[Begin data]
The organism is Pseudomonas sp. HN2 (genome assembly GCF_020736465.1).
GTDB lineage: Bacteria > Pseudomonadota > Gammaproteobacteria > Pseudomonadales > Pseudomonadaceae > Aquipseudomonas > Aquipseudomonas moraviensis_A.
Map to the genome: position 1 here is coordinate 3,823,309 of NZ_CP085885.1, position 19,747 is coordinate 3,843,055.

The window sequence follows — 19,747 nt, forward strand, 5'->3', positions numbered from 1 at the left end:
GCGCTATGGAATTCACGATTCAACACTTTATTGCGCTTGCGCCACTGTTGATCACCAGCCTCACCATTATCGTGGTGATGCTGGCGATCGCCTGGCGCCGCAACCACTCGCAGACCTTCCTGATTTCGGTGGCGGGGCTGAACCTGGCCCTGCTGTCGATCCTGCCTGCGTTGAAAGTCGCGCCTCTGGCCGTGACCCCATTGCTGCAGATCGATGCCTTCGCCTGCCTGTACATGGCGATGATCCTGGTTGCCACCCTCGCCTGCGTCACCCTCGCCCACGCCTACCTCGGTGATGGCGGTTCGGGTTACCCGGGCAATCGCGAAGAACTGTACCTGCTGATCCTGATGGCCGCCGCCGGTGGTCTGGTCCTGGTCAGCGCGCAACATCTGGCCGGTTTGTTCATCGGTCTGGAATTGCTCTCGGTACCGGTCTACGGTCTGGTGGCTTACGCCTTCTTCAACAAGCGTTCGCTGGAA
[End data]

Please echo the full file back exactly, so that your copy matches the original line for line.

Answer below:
The organism is Pseudomonas sp. HN2 (genome assembly GCF_020736465.1).
GTDB lineage: Bacteria > Pseudomonadota > Gammaproteobacteria > Pseudomonadales > Pseudomonadaceae > Aquipseudomonas > Aquipseudomonas moraviensis_A.
Map to the genome: position 1 here is coordinate 3,823,309 of NZ_CP085885.1, position 19,747 is coordinate 3,843,055.

The window sequence follows — 19,747 nt, forward strand, 5'->3', positions numbered from 1 at the left end:
GCGCTATGGAATTCACGATTCAACACTTTATTGCGCTTGCGCCACTGTTGATCACCAGCCTCACCATTATCGTGGTGATGCTGGCGATCGCCTGGCGCCGCAACCACTCGCAGACCTTCCTGATTTCGGTGGCGGGGCTGAACCTGGCCCTGCTGTCGATCCTGCCTGCGTTGAAAGTCGCGCCTCTGGCCGTGACCCCATTGCTGCAGATCGATGCCTTCGCCTGCCTGTACATGGCGATGATCCTGGTTGCCACCCTCGCCTGCGTCACCCTCGCCCACGCCTACCTCGGTGATGGCGGTTCGGGTTACCCGGGCAATCGCGAAGAACTGTACCTGCTGATCCTGATGGCCGCCGCCGGTGGTCTGGTCCTGGTCAGCGCGCAACATCTGGCCGGTTTGTTCATCGGTCTGGAATTGCTCTCGGTACCGGTCTACGGTCTGGTGGCTTACGCCTTCTTCAACAAGCGTTCGCTGGAA